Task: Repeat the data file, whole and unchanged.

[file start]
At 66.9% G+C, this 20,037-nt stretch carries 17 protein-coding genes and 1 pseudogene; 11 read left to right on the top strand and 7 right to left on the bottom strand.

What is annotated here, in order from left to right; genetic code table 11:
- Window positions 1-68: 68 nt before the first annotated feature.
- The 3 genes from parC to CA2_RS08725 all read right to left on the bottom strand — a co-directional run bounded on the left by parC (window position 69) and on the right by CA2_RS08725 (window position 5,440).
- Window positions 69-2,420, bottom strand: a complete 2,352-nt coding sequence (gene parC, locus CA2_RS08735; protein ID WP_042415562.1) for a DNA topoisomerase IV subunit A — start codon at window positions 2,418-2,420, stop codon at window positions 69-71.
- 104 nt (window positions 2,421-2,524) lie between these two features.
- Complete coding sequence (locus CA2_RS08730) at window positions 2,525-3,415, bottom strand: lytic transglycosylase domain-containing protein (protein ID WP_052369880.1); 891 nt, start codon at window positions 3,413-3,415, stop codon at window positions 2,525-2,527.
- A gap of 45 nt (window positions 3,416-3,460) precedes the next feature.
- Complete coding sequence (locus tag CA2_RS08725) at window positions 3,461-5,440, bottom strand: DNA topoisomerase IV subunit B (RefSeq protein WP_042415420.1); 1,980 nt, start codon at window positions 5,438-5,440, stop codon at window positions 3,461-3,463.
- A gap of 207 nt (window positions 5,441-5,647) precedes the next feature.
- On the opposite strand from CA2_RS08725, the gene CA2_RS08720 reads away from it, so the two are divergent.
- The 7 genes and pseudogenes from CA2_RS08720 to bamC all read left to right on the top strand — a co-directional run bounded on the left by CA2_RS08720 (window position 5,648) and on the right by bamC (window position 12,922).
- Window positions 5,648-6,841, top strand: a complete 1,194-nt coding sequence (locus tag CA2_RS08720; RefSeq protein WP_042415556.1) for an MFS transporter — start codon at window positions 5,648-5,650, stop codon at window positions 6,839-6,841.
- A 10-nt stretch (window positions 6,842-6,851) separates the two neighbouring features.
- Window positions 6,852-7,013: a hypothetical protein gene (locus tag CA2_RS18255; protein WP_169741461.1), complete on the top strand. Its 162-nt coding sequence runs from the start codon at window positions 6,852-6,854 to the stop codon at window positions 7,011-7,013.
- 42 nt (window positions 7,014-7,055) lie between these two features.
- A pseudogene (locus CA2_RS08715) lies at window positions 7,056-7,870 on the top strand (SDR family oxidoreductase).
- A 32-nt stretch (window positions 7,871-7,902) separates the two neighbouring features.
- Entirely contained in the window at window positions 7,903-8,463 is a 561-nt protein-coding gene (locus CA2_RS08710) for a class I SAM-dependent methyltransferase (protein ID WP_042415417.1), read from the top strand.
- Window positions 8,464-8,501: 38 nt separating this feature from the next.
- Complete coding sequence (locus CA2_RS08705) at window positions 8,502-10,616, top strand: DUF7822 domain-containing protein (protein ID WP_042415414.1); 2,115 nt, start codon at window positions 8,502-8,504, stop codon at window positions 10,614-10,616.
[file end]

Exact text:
At 66.9% G+C, this 20,037-nt stretch carries 17 protein-coding genes and 1 pseudogene; 11 read left to right on the top strand and 7 right to left on the bottom strand.

What is annotated here, in order from left to right; genetic code table 11:
- Window positions 1-68: 68 nt before the first annotated feature.
- The 3 genes from parC to CA2_RS08725 all read right to left on the bottom strand — a co-directional run bounded on the left by parC (window position 69) and on the right by CA2_RS08725 (window position 5,440).
- Window positions 69-2,420, bottom strand: a complete 2,352-nt coding sequence (gene parC, locus CA2_RS08735; protein ID WP_042415562.1) for a DNA topoisomerase IV subunit A — start codon at window positions 2,418-2,420, stop codon at window positions 69-71.
- 104 nt (window positions 2,421-2,524) lie between these two features.
- Complete coding sequence (locus CA2_RS08730) at window positions 2,525-3,415, bottom strand: lytic transglycosylase domain-containing protein (protein ID WP_052369880.1); 891 nt, start codon at window positions 3,413-3,415, stop codon at window positions 2,525-2,527.
- A gap of 45 nt (window positions 3,416-3,460) precedes the next feature.
- Complete coding sequence (locus tag CA2_RS08725) at window positions 3,461-5,440, bottom strand: DNA topoisomerase IV subunit B (RefSeq protein WP_042415420.1); 1,980 nt, start codon at window positions 5,438-5,440, stop codon at window positions 3,461-3,463.
- A gap of 207 nt (window positions 5,441-5,647) precedes the next feature.
- On the opposite strand from CA2_RS08725, the gene CA2_RS08720 reads away from it, so the two are divergent.
- The 7 genes and pseudogenes from CA2_RS08720 to bamC all read left to right on the top strand — a co-directional run bounded on the left by CA2_RS08720 (window position 5,648) and on the right by bamC (window position 12,922).
- Window positions 5,648-6,841, top strand: a complete 1,194-nt coding sequence (locus tag CA2_RS08720; RefSeq protein WP_042415556.1) for an MFS transporter — start codon at window positions 5,648-5,650, stop codon at window positions 6,839-6,841.
- A 10-nt stretch (window positions 6,842-6,851) separates the two neighbouring features.
- Window positions 6,852-7,013: a hypothetical protein gene (locus tag CA2_RS18255; protein WP_169741461.1), complete on the top strand. Its 162-nt coding sequence runs from the start codon at window positions 6,852-6,854 to the stop codon at window positions 7,011-7,013.
- 42 nt (window positions 7,014-7,055) lie between these two features.
- A pseudogene (locus CA2_RS08715) lies at window positions 7,056-7,870 on the top strand (SDR family oxidoreductase).
- A 32-nt stretch (window positions 7,871-7,902) separates the two neighbouring features.
- Entirely contained in the window at window positions 7,903-8,463 is a 561-nt protein-coding gene (locus CA2_RS08710) for a class I SAM-dependent methyltransferase (protein ID WP_042415417.1), read from the top strand.
- Window positions 8,464-8,501: 38 nt separating this feature from the next.
- Complete coding sequence (locus CA2_RS08705) at window positions 8,502-10,616, top strand: DUF7822 domain-containing protein (protein ID WP_042415414.1); 2,115 nt, start codon at window positions 8,502-8,504, stop codon at window positions 10,614-10,616.